[mesa-users] Thermal timescale mass-transfer

Jaime Villaseñor jaime.villasenor at postgrado.uv.cl
Fri Dec 20 14:05:01 EST 2013


Hi Pablo,  sorry for the poor redaction.

Jaime, I'm not sure what you mean with:
>
> "cataclysmic variables evolves in this way as it should with the same test
> "
>
> Are you saying you model a system where you evolve also the full structure
> of the WD and somehow get a different result? Or you mean that other
> published results say that and you're trying to reproduce them with MESA?
> If so, could you provide a reference?
>

I meant the second. When evolving pre-CVs with the "binary donor only"
test, I found results that are in agreement with published results, e.g.
Howell et al. 2001 (ApJ. 550, 897), Knigge et al. 2011 (ApJS, 194, 28).

" I would expect the system to evolve to shorter periods if it is in a
> synchronous orbit through angular momentum loss"
>
> Are you talking about magnetic braking here, which would take angular
> momentum from the rotation of the star, which would then take angular
> momentum from the orbit to go into synch? As far as I know, you can get
> both systems that will get significantly closer to each other, and others
> for which magnetic braking won't be strong enough, so they will just drift
> apart. What initial periods are you using?
>

Yes, I'm talking about magnetic braking taking away angular momentum from
the orbit of the binary. I'm using a 5 days initial orbital period, so I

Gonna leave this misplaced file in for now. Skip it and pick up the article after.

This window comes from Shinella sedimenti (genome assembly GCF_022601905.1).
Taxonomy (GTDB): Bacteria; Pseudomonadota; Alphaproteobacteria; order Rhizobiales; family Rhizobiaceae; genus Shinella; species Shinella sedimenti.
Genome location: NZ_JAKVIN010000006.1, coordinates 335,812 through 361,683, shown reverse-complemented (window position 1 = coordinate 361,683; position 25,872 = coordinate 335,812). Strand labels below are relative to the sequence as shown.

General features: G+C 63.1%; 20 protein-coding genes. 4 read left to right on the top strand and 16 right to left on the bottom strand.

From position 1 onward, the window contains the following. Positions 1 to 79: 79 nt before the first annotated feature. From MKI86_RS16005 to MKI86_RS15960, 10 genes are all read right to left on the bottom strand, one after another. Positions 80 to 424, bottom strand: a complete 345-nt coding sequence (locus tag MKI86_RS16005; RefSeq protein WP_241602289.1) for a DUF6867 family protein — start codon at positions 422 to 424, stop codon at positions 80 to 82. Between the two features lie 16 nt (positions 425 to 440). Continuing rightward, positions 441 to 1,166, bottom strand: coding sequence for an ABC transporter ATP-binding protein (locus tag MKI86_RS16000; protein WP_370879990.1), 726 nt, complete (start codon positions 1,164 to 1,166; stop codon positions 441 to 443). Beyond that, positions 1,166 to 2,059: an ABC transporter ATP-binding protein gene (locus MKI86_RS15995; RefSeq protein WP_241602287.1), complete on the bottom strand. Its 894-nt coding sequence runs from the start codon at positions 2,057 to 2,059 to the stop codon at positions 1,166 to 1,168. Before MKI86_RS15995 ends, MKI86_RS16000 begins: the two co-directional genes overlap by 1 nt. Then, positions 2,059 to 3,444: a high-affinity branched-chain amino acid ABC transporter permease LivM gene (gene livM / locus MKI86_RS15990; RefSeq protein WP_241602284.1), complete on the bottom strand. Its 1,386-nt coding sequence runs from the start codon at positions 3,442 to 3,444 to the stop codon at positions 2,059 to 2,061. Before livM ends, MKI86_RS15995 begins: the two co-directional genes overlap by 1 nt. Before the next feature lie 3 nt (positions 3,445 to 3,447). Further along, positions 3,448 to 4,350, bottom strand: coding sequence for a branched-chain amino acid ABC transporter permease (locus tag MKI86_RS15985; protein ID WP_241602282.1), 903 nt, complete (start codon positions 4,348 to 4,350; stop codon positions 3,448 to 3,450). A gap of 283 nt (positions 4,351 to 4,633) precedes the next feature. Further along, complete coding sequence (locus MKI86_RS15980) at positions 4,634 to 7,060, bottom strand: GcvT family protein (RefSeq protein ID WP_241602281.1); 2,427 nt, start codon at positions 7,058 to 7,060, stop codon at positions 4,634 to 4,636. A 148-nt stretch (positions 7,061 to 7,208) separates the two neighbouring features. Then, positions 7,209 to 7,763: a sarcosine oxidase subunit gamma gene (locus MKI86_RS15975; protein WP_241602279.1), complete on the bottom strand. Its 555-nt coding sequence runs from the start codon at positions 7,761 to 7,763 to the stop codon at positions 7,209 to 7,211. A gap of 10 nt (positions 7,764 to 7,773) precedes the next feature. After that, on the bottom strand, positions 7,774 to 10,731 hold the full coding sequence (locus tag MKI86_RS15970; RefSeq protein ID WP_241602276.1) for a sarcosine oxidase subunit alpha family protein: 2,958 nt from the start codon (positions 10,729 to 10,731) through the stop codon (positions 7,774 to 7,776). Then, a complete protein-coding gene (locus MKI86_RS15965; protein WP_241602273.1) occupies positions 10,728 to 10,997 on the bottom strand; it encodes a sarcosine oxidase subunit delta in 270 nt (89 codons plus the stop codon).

thought that MB should efficiently reduce the orbit of the binary.

In CVs mass transfer is stable, so I want to see now how MESA deals with
thermal timescale mass-transfer. I've seen the code has convergence
problems with unstable mass-transfer, but that is another issue.

Best, Jaime.



2013/12/20 Pablo Marchant <pamarca at gmail.com>

> Jaime, I'm not sure what you mean with:
>
> "cataclysmic variables evolves in this way as it should with the same test
> "
>
> Are you saying you model a system where you evolve also the full structure
> of the WD and somehow get a different result? Or you mean that other
> published results say that and you're trying to reproduce them with MESA?
> If so, could you provide a reference?
>
> I also don't get what you say with:
>
> " I would expect the system to evolve to shorter periods if it is in a
> synchronous orbit through angular momentum loss"
>
> Are you talking about magnetic braking here, which would take angular
> momentum from the rotation of the star, which would then take angular
> momentum from the orbit to go into synch? As far as I know, you can get
> both systems that will get significantly closer to each other, and others
> for which magnetic braking won't be strong enough, so they will just drift
> apart. What initial periods are you using?
>
>
> On Thu, Dec 19, 2013 at 9:46 PM, Jaime Villaseñor <
> jaime.villasenor at postgrado.uv.cl> wrote:
>
>> Dear mesa users,
>>
>> I've been trying to reproduce the evolution of a binary system that
>> should enter into a thermal timescale mass-transfer phase with the "binary
>> donor only" test. I found that at some point after mass transfer starts
>> (around 5 Gyr), the orbital period is dramatically increased from the
>> initial 5 days to around 30 days. However, I would expect the system to
>> evolve to shorter periods if it is in a synchronous orbit through
>> angular momentum loss. I'm assuming this because cataclysmic variables
>> evolves in this way as it should with the same test.
>>
>> Any idea on what am I missing here?
>> I'm using mesa version 5595 and evolving a WD  of 0.8 solar masses and a
>> donor of 1.3 Msun.
>>
>> Thanks as usually for your valuable help.
>> Best, Jaime.
>>
>>
>> --
>> Jaime Villaseñor
>> Master's student in Astrophysics
>> Universidad de Valparaíso
>>
>>
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>
>
> --
> Pablo Marchant Campos
> M.Sc on Astrophysics, Universidad Católica de Chile
> PhD student, Argelander-Institut für Astronomie
>



-- 
Jaime Villaseñor
Master's student in Astrophysics
Universidad de Valparaíso
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